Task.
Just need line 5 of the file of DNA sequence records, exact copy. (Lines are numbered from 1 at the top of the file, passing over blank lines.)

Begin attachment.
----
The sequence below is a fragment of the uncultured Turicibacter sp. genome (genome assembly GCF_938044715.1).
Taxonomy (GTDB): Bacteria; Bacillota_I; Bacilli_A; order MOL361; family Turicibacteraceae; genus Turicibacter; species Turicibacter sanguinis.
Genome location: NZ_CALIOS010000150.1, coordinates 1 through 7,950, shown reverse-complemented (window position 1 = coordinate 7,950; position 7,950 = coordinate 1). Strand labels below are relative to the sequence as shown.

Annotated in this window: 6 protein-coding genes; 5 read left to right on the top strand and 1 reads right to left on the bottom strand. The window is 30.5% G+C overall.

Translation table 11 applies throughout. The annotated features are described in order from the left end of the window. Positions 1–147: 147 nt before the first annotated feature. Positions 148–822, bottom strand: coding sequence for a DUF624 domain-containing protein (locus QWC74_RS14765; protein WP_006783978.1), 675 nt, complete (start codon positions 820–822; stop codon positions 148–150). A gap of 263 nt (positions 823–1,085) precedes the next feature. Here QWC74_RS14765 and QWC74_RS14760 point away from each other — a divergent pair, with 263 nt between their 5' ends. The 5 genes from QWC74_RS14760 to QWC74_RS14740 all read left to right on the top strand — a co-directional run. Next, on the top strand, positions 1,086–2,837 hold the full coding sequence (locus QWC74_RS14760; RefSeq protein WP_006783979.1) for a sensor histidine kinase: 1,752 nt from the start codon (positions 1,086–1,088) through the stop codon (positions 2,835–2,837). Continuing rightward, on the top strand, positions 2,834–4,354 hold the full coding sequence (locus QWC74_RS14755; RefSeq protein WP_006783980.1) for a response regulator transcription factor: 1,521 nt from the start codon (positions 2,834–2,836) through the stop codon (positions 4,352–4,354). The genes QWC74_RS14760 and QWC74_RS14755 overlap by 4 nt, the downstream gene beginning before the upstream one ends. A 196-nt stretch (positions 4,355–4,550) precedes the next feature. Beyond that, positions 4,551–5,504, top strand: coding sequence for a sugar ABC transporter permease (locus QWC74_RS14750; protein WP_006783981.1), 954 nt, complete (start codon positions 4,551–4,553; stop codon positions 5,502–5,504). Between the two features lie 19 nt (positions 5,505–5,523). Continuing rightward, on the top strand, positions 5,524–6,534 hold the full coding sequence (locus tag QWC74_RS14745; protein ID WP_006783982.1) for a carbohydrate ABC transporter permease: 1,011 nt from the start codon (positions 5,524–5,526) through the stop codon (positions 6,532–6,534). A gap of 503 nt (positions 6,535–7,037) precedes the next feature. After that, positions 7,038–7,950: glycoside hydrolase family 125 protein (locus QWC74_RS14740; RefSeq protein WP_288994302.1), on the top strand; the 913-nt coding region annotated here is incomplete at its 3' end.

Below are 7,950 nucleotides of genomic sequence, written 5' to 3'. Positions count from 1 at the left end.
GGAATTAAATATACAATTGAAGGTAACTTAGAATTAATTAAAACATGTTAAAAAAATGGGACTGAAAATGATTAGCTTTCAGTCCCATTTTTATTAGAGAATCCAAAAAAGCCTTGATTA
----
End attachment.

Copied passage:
Translation table 11 applies throughout. The annotated features are described in order from the left end of the window. Positions 1–147: 147 nt before the first annotated feature. Positions 148–822, bottom strand: coding sequence for a DUF624 domain-containing protein (locus QWC74_RS14765; protein WP_006783978.1), 675 nt, complete (start codon positions 820–822; stop codon positions 148–150). A gap of 263 nt (positions 823–1,085) precedes the next feature. Here QWC74_RS14765 and QWC74_RS14760 point away from each other — a divergent pair, with 263 nt between their 5' ends. The 5 genes from QWC74_RS14760 to QWC74_RS14740 all read left to right on the top strand — a co-directional run. Next, on the top strand, positions 1,086–2,837 hold the full coding sequence (locus QWC74_RS14760; RefSeq protein WP_006783979.1) for a sensor histidine kinase: 1,752 nt from the start codon (positions 1,086–1,088) through the stop codon (positions 2,835–2,837). Continuing rightward, on the top strand, positions 2,834–4,354 hold the full coding sequence (locus QWC74_RS14755; RefSeq protein WP_006783980.1) for a response regulator transcription factor: 1,521 nt from the start codon (positions 2,834–2,836) through the stop codon (positions 4,352–4,354). The genes QWC74_RS14760 and QWC74_RS14755 overlap by 4 nt, the downstream gene beginning before the upstream one ends. A 196-nt stretch (positions 4,355–4,550) precedes the next feature. Beyond that, positions 4,551–5,504, top strand: coding sequence for a sugar ABC transporter permease (locus QWC74_RS14750; protein WP_006783981.1), 954 nt, complete (start codon positions 4,551–4,553; stop codon positions 5,502–5,504). Between the two features lie 19 nt (positions 5,505–5,523). Continuing rightward, on the top strand, positions 5,524–6,534 hold the full coding sequence (locus tag QWC74_RS14745; protein ID WP_006783982.1) for a carbohydrate ABC transporter permease: 1,011 nt from the start codon (positions 5,524–5,526) through the stop codon (positions 6,532–6,534). A gap of 503 nt (positions 6,535–7,037) precedes the next feature. After that, positions 7,038–7,950: glycoside hydrolase family 125 protein (locus QWC74_RS14740; RefSeq protein WP_288994302.1), on the top strand; the 913-nt coding region annotated here is incomplete at its 3' end.